Speedway Motorsports (NYSE:TRK) has the luxury of providing stages for the United States' highest grossing professional sports organization -- NASCAR. The company owns some of the nation's biggest racing tracks, including the the Atlanta Motor Speedway, the Bristol Motor Speedway, and others in North Carolina, Kentucky, New Hampshire, Texas, California, and Nevada. For track owners, the name of the game is selling sponsorship space and securing fees from event promoters and producers. Needless to say, Speedway Motorsports should be an appealing niche business. Lately, though, sales have fallen and the company's net earnings turned into a loss. What does this mean for investors?
Though rocky at times, Speedway Motorsports delivers consistent growth. Over the last two years, the stock is up roughly 35%. Over five years, it's up 100%. While some investors may seem unimpressed considering that the S&P 500 has grown much faster over the same period, it's worthwhile to note that Speedway Motorsports trades very cheaply compared to its historical high, whereas the S&P continues to push its highest value ever. This isn't a reason in itself to invest in the company, but perspective is important.
The company capped off its recently ended fiscal year with $480 million in sales and $0.90 per share in adjusted income from continuing operations. Year over year, sales were down by about $10 million, but investors should keep in mind the United States' macroeconomic conditions and target demographic of racing events. In the lower-middle class, unemployment remains high and consumers have yet to feel more confident about spending. In 2012, the company had earned $1.01 per share from continuing operations.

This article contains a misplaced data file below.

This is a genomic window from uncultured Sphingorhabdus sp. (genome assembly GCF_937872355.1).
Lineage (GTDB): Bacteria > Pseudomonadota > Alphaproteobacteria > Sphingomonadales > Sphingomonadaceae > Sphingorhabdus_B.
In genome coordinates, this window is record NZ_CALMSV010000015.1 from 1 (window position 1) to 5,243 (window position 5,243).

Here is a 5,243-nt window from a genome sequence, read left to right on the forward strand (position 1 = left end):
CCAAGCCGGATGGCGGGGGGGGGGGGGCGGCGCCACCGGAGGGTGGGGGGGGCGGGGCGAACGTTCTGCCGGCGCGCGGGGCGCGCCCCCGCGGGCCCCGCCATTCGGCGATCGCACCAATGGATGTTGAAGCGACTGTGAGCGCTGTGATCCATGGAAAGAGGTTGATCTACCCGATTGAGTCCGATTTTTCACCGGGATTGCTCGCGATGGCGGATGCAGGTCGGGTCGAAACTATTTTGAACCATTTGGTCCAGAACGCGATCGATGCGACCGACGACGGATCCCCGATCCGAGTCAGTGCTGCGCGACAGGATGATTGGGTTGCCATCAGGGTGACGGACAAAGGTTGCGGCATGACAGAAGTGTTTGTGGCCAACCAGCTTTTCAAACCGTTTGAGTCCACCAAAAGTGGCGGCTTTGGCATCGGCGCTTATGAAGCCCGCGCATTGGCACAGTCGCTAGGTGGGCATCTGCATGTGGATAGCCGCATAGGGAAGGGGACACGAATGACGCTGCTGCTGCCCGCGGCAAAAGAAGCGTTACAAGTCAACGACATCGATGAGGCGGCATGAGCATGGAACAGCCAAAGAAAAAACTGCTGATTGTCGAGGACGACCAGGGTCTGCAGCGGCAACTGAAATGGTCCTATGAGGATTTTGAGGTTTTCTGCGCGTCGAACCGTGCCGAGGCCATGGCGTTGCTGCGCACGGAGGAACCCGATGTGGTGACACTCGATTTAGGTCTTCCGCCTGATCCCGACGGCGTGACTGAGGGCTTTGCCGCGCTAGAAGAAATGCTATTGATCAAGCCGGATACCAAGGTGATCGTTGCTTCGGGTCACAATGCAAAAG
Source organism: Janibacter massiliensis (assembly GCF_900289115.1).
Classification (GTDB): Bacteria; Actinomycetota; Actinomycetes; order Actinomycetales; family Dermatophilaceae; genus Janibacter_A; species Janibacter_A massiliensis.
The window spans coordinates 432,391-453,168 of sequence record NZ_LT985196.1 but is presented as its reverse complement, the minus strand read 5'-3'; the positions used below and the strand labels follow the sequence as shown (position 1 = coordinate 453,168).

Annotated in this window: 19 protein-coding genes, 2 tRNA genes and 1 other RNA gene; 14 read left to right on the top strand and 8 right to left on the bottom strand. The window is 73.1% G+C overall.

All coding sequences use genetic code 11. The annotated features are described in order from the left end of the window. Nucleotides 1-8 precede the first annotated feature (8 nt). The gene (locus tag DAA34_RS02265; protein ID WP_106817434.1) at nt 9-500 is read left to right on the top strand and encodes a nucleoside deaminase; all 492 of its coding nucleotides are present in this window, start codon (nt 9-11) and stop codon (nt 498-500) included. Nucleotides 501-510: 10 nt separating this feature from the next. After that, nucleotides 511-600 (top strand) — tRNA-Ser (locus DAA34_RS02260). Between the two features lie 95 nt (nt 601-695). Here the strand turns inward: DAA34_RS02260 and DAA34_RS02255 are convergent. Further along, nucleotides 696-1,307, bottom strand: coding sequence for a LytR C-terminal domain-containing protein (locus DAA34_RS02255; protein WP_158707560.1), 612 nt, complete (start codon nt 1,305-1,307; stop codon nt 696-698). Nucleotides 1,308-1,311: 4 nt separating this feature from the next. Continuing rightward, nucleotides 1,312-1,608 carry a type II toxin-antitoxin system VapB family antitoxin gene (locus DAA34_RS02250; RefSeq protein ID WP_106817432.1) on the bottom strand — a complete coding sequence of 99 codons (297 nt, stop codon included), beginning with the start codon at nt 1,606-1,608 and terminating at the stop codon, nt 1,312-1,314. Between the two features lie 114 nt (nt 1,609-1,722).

The current year should improve, but only slightly. Management guided for sales of $475 million-$500 million, with income from continuing operations coming in at $0.90 per share-$1.10 per share.
Better than it looks
The numbers aren't great right now, but that may be OK. As a stock, Speedway Motorsports has many fundamental appeals. For one, its year-to-year sales are easily forecast as much of the company's revenue comes in the form of multiyear contracts with sponsors, broadcasters, and other parties.
NASCAR Sprint Cup sponsorships are fully committed for the full-year 2014. The sport recently renegotiated with broadcasters for a record fee of $8.2 billion, covering 2015-2024. As NASCAR's broadcasting revenue rises, the percentage that Speedway receives from NASCAR for its individual events grows in tandem.
The company also continues to invest heavily in its facilities, including two new high-definition video boards at the Charlotte and Texas speedways that are the largest in the motorsports realm.
While the results for the past year weren't stunning, it was simply a matter of macro-level headwinds hurting the core demographic and slowing things down. In the long run, motorsports in the U.S. have a long, attractive growth runway. As one of the major players in the industry, Speedway Motorsports remains a compelling pick today.
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